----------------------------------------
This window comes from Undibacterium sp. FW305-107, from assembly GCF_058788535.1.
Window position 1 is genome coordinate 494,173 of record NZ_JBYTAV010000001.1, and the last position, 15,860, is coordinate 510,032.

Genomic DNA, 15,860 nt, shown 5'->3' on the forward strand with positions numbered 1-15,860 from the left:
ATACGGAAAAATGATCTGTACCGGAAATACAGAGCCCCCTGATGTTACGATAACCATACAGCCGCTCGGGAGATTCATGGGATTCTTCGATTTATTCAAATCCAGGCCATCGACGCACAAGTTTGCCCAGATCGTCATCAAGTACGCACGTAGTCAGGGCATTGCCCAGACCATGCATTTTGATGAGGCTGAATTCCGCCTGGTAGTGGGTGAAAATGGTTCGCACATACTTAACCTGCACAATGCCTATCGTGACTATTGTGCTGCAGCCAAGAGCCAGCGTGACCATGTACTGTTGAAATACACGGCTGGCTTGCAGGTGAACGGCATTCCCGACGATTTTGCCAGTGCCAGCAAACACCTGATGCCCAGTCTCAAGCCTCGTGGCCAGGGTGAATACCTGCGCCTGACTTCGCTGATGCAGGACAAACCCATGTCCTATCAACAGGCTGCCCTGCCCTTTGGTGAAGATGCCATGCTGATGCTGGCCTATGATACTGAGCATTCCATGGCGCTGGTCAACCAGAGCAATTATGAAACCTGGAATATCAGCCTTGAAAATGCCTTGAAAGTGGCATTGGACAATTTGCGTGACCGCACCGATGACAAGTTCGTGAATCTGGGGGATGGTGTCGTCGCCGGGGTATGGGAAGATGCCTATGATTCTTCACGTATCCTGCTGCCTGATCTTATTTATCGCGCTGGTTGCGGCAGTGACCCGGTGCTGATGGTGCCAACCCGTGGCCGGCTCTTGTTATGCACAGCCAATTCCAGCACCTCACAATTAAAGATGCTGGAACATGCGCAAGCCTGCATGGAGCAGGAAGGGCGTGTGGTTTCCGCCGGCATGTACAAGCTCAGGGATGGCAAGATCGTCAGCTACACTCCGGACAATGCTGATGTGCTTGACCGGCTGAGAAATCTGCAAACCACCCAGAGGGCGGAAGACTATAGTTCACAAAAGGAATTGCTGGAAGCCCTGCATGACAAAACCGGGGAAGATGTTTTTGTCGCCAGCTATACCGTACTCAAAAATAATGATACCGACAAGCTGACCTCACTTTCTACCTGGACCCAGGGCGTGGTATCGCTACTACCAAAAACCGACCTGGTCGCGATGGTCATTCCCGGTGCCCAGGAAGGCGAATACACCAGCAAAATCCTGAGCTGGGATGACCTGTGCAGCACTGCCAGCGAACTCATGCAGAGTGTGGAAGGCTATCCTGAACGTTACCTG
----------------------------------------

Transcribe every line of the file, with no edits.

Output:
This window comes from Undibacterium sp. FW305-107, from assembly GCF_058788535.1.
Window position 1 is genome coordinate 494,173 of record NZ_JBYTAV010000001.1, and the last position, 15,860, is coordinate 510,032.

Genomic DNA, 15,860 nt, shown 5'->3' on the forward strand with positions numbered 1-15,860 from the left:
ATACGGAAAAATGATCTGTACCGGAAATACAGAGCCCCCTGATGTTACGATAACCATACAGCCGCTCGGGAGATTCATGGGATTCTTCGATTTATTCAAATCCAGGCCATCGACGCACAAGTTTGCCCAGATCGTCATCAAGTACGCACGTAGTCAGGGCATTGCCCAGACCATGCATTTTGATGAGGCTGAATTCCGCCTGGTAGTGGGTGAAAATGGTTCGCACATACTTAACCTGCACAATGCCTATCGTGACTATTGTGCTGCAGCCAAGAGCCAGCGTGACCATGTACTGTTGAAATACACGGCTGGCTTGCAGGTGAACGGCATTCCCGACGATTTTGCCAGTGCCAGCAAACACCTGATGCCCAGTCTCAAGCCTCGTGGCCAGGGTGAATACCTGCGCCTGACTTCGCTGATGCAGGACAAACCCATGTCCTATCAACAGGCTGCCCTGCCCTTTGGTGAAGATGCCATGCTGATGCTGGCCTATGATACTGAGCATTCCATGGCGCTGGTCAACCAGAGCAATTATGAAACCTGGAATATCAGCCTTGAAAATGCCTTGAAAGTGGCATTGGACAATTTGCGTGACCGCACCGATGACAAGTTCGTGAATCTGGGGGATGGTGTCGTCGCCGGGGTATGGGAAGATGCCTATGATTCTTCACGTATCCTGCTGCCTGATCTTATTTATCGCGCTGGTTGCGGCAGTGACCCGGTGCTGATGGTGCCAACCCGTGGCCGGCTCTTGTTATGCACAGCCAATTCCAGCACCTCACAATTAAAGATGCTGGAACATGCGCAAGCCTGCATGGAGCAGGAAGGGCGTGTGGTTTCCGCCGGCATGTACAAGCTCAGGGATGGCAAGATCGTCAGCTACACTCCGGACAATGCTGATGTGCTTGACCGGCTGAGAAATCTGCAAACCACCCAGAGGGCGGAAGACTATAGTTCACAAAAGGAATTGCTGGAAGCCCTGCATGACAAAACCGGGGAAGATGTTTTTGTCGCCAGCTATACCGTACTCAAAAATAATGATACCGACAAGCTGACCTCACTTTCTACCTGGACCCAGGGCGTGGTATCGCTACTACCAAAAACCGACCTGGTCGCGATGGTCATTCCCGGTGCCCAGGAAGGCGAATACACCAGCAAAATCCTGAGCTGGGATGACCTGTGCAGCACTGCCAGCGAACTCATGCAGAGTGTGGAAGGCTATCCTGAACGTTACCTG